After securing her cookery show and ensuring it was a hit, the plot went in rogue directions in season two of this drama about TV chef Julia Child (played by her royal TV highness Sarah Lancashire). We spent a lot of time with Julia arguing over fish pastry in Paris and watched as the FBI investigated her and Paul (David Hyde Pierce) for their OSS past. And yet, it was mesmerising to watch – because, whatever is happening on screen, it is always done with so much warmth, wit and intelligence. It is a comforting, buttery hug of a series, with gorgeous characters you just want to dig into a coq au vin with.
What we said: “A uniquely indulgent watch, erudite and gorgeous and heady.” Read the full review

Kill Zone: Inside Gaza

Channel 4

Kill Zone: Inside Gaza.View image in fullscreen

It is impossible to ever become desensitised to the horrors that have unfolded in Gaza over the last several months, but sometimes it takes a documentary to really hammer home how unbearable the situation is. Kill Zone: Inside Gaza, made by 12 Palestinian film-makers over 200 days, shows the complete destruction of neighbourhoods, and the families now conditioned to flinch at any loud noise, worried they might end up like their friends or neighbours, or any of the countless others to have died since October. We also meet a number of children for whom a devastating new acronym applies: WCNSF – wounded child, no surviving family. No television programme made this year will be as hard to watch, which is all the more reason to watch it.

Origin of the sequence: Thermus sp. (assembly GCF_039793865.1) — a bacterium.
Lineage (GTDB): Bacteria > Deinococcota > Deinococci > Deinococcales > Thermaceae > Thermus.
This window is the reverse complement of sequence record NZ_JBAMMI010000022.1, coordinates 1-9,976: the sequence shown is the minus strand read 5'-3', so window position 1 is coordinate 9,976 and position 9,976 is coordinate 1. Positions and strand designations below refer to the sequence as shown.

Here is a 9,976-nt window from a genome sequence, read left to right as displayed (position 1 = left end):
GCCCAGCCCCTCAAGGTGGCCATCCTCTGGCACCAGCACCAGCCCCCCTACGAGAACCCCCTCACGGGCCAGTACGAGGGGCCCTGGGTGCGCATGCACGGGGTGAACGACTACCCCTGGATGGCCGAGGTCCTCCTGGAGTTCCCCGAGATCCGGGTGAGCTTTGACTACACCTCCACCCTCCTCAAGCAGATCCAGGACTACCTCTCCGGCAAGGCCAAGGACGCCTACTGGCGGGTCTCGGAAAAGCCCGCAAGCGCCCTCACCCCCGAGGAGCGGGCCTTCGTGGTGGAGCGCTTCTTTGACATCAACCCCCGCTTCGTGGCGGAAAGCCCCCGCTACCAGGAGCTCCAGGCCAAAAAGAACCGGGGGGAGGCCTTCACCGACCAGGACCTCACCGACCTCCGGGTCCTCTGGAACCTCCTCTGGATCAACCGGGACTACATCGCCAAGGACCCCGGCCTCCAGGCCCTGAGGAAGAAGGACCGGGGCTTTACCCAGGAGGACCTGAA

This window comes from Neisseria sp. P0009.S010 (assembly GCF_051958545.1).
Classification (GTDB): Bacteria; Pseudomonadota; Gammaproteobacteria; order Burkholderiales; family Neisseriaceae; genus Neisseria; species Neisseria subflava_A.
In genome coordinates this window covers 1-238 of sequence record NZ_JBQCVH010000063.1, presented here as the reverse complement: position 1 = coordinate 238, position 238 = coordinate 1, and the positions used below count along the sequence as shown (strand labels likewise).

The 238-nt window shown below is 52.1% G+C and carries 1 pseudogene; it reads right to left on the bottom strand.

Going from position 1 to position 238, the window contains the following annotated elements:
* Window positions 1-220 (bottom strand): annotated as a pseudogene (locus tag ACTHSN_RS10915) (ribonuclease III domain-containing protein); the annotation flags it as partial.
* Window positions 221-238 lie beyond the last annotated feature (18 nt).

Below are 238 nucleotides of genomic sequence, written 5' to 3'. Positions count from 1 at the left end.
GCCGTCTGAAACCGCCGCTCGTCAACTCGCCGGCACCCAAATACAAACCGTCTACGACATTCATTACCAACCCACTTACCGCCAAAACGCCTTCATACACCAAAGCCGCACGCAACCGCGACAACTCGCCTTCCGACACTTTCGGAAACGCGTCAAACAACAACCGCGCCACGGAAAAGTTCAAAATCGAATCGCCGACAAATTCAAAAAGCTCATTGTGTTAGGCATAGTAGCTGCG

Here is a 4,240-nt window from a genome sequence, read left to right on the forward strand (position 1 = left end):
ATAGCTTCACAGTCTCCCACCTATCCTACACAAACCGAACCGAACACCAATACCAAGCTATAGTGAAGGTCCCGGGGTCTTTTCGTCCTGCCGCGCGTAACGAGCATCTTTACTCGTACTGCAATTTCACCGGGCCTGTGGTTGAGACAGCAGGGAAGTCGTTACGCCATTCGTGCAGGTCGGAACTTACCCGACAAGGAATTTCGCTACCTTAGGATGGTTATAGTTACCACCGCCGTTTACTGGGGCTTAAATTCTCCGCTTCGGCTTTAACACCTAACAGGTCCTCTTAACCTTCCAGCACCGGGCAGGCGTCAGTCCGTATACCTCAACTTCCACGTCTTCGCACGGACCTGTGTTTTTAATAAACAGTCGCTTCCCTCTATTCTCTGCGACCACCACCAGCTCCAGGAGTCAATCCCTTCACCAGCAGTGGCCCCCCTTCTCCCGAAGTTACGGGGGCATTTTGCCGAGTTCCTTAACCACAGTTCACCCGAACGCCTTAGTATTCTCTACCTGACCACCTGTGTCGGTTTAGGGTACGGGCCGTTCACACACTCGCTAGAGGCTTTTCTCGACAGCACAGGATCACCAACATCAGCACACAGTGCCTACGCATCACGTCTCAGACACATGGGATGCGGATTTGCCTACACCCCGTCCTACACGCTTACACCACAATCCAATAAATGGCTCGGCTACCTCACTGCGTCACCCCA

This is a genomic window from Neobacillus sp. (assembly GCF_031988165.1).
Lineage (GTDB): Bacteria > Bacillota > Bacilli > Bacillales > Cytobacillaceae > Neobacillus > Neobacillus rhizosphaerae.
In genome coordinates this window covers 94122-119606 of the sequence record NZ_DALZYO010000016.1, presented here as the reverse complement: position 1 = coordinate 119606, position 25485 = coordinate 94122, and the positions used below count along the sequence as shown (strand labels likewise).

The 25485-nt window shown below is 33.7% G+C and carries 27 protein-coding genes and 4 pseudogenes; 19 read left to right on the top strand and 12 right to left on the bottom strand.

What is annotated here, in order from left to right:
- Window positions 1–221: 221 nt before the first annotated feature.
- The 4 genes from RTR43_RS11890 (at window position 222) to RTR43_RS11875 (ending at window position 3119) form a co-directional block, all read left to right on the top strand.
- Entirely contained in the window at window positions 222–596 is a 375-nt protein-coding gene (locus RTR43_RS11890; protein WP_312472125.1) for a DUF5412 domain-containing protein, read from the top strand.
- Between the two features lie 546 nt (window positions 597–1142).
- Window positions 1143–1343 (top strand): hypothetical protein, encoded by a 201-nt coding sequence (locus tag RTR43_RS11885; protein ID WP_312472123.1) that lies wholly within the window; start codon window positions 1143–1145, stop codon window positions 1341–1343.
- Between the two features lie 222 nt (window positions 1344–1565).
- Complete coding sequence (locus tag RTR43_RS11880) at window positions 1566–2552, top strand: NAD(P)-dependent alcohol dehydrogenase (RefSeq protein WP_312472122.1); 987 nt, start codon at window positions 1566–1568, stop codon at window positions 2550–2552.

What we said: “The extent of what has been done to Gaza since October is hard to fathom. Kill Zone brings us closer to grasping it.” Read the full review

Masters of the Air

Apple TV+

Ncuti Gatwa as 2nd Lt Richard D Mason in Apple TV+’s Masters Of The Air.View image in fullscreen

Another absolute classic from Steven Spielberg and Tom Hanks. Following on from Band of Brothers and The Pacific, the final part of their second world war trilogy covers the airmen of the Bloody Hundredth – US pilots stationed in Suffolk sent off on daily bombing raids in enemy territory (so-called because so few planes come back to base). Day after day, they are forced to be sitting ducks facing constant flak and fire – and it feels as if you are right in the cockpit with them. With an astounding cast of young stars, from Austin Butler and Callum Turner to Barry Keoghan and Ncuti Gatwa, the staggering flights and harrowing plights of Buck, Bucky and their bomb group is unforgettable television. It may have ended in a wildly patriotic way, but it earned every moment. Nerves were shredded. Hearts leapt into mouths. And flight jacket sales went through the roof.